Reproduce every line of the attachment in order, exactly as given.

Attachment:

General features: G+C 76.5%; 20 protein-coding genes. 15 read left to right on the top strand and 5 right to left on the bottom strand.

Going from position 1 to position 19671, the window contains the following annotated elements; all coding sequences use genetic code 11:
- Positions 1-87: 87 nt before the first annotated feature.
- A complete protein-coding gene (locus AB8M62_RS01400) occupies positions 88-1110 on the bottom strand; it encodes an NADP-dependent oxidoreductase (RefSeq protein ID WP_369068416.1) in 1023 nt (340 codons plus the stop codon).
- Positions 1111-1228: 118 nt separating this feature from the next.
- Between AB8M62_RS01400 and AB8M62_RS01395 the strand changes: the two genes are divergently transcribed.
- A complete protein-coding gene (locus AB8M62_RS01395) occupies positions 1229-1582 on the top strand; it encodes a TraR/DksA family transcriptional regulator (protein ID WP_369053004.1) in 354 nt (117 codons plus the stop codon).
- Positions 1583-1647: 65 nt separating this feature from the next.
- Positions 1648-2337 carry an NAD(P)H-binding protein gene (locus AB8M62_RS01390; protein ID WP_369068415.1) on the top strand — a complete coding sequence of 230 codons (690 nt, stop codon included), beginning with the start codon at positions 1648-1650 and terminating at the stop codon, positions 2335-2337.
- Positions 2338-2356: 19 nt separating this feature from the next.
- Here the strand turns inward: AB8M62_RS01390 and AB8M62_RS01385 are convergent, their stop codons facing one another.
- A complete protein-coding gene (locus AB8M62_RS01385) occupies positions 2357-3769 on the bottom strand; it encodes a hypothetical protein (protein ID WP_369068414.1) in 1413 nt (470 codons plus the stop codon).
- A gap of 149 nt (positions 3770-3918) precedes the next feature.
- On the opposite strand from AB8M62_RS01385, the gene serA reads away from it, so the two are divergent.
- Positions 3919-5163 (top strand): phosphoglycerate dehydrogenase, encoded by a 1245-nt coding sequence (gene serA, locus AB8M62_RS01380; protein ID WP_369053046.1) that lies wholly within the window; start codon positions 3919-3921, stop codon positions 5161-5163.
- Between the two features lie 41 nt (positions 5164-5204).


General features: G+C 76.5%; 20 protein-coding genes. 15 read left to right on the top strand and 5 right to left on the bottom strand.

Going from position 1 to position 19671, the window contains the following annotated elements; all coding sequences use genetic code 11:
- Positions 1-87: 87 nt before the first annotated feature.
- A complete protein-coding gene (locus AB8M62_RS01400) occupies positions 88-1110 on the bottom strand; it encodes an NADP-dependent oxidoreductase (RefSeq protein ID WP_369068416.1) in 1023 nt (340 codons plus the stop codon).
- Positions 1111-1228: 118 nt separating this feature from the next.
- Between AB8M62_RS01400 and AB8M62_RS01395 the strand changes: the two genes are divergently transcribed.
- A complete protein-coding gene (locus AB8M62_RS01395) occupies positions 1229-1582 on the top strand; it encodes a TraR/DksA family transcriptional regulator (protein ID WP_369053004.1) in 354 nt (117 codons plus the stop codon).
- Positions 1583-1647: 65 nt separating this feature from the next.
- Positions 1648-2337 carry an NAD(P)H-binding protein gene (locus AB8M62_RS01390; protein ID WP_369068415.1) on the top strand — a complete coding sequence of 230 codons (690 nt, stop codon included), beginning with the start codon at positions 1648-1650 and terminating at the stop codon, positions 2335-2337.
- Positions 2338-2356: 19 nt separating this feature from the next.
- Here the strand turns inward: AB8M62_RS01390 and AB8M62_RS01385 are convergent, their stop codons facing one another.
- A complete protein-coding gene (locus AB8M62_RS01385) occupies positions 2357-3769 on the bottom strand; it encodes a hypothetical protein (protein ID WP_369068414.1) in 1413 nt (470 codons plus the stop codon).
- A gap of 149 nt (positions 3770-3918) precedes the next feature.
- On the opposite strand from AB8M62_RS01385, the gene serA reads away from it, so the two are divergent.
- Positions 3919-5163 (top strand): phosphoglycerate dehydrogenase, encoded by a 1245-nt coding sequence (gene serA, locus AB8M62_RS01380; protein ID WP_369053046.1) that lies wholly within the window; start codon positions 3919-3921, stop codon positions 5161-5163.
- Between the two features lie 41 nt (positions 5164-5204).